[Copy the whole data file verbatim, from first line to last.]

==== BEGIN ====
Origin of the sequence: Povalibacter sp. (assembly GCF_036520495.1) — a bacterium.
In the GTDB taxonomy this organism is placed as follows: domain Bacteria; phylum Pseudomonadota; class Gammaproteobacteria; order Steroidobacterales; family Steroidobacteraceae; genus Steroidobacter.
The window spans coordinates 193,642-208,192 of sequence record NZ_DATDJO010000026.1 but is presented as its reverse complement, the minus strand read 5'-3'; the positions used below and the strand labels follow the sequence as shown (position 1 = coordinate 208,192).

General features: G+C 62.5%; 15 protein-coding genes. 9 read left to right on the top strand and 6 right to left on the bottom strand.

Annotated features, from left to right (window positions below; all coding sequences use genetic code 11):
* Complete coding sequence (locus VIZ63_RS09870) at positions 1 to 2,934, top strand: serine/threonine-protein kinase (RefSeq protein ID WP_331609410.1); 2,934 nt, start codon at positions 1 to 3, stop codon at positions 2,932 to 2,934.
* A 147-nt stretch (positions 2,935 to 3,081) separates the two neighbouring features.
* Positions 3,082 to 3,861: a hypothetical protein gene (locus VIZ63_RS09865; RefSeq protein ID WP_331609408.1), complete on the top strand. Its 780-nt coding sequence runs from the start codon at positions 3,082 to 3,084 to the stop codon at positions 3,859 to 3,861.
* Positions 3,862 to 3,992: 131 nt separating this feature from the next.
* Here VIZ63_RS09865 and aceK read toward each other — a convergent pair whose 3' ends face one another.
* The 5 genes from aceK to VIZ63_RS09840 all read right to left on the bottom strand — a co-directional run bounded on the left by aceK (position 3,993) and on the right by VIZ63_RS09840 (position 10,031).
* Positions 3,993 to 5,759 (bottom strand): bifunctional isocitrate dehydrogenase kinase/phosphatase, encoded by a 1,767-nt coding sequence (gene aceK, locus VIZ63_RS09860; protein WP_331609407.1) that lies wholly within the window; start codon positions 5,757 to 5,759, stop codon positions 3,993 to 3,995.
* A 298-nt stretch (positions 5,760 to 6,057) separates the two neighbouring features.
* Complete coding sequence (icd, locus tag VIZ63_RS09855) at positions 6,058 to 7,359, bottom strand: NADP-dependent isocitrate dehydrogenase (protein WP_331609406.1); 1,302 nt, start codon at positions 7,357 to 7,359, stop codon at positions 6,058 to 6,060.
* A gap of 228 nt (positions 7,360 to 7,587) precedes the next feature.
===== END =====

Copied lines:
Origin of the sequence: Povalibacter sp. (assembly GCF_036520495.1) — a bacterium.
In the GTDB taxonomy this organism is placed as follows: domain Bacteria; phylum Pseudomonadota; class Gammaproteobacteria; order Steroidobacterales; family Steroidobacteraceae; genus Steroidobacter.
The window spans coordinates 193,642-208,192 of sequence record NZ_DATDJO010000026.1 but is presented as its reverse complement, the minus strand read 5'-3'; the positions used below and the strand labels follow the sequence as shown (position 1 = coordinate 208,192).

General features: G+C 62.5%; 15 protein-coding genes. 9 read left to right on the top strand and 6 right to left on the bottom strand.

Annotated features, from left to right (window positions below; all coding sequences use genetic code 11):
* Complete coding sequence (locus VIZ63_RS09870) at positions 1 to 2,934, top strand: serine/threonine-protein kinase (RefSeq protein ID WP_331609410.1); 2,934 nt, start codon at positions 1 to 3, stop codon at positions 2,932 to 2,934.
* A 147-nt stretch (positions 2,935 to 3,081) separates the two neighbouring features.
* Positions 3,082 to 3,861: a hypothetical protein gene (locus VIZ63_RS09865; RefSeq protein ID WP_331609408.1), complete on the top strand. Its 780-nt coding sequence runs from the start codon at positions 3,082 to 3,084 to the stop codon at positions 3,859 to 3,861.
* Positions 3,862 to 3,992: 131 nt separating this feature from the next.
* Here VIZ63_RS09865 and aceK read toward each other — a convergent pair whose 3' ends face one another.
* The 5 genes from aceK to VIZ63_RS09840 all read right to left on the bottom strand — a co-directional run bounded on the left by aceK (position 3,993) and on the right by VIZ63_RS09840 (position 10,031).
* Positions 3,993 to 5,759 (bottom strand): bifunctional isocitrate dehydrogenase kinase/phosphatase, encoded by a 1,767-nt coding sequence (gene aceK, locus VIZ63_RS09860; protein WP_331609407.1) that lies wholly within the window; start codon positions 5,757 to 5,759, stop codon positions 3,993 to 3,995.
* A 298-nt stretch (positions 5,760 to 6,057) separates the two neighbouring features.
* Complete coding sequence (icd, locus tag VIZ63_RS09855) at positions 6,058 to 7,359, bottom strand: NADP-dependent isocitrate dehydrogenase (protein WP_331609406.1); 1,302 nt, start codon at positions 7,357 to 7,359, stop codon at positions 6,058 to 6,060.
* A gap of 228 nt (positions 7,360 to 7,587) precedes the next feature.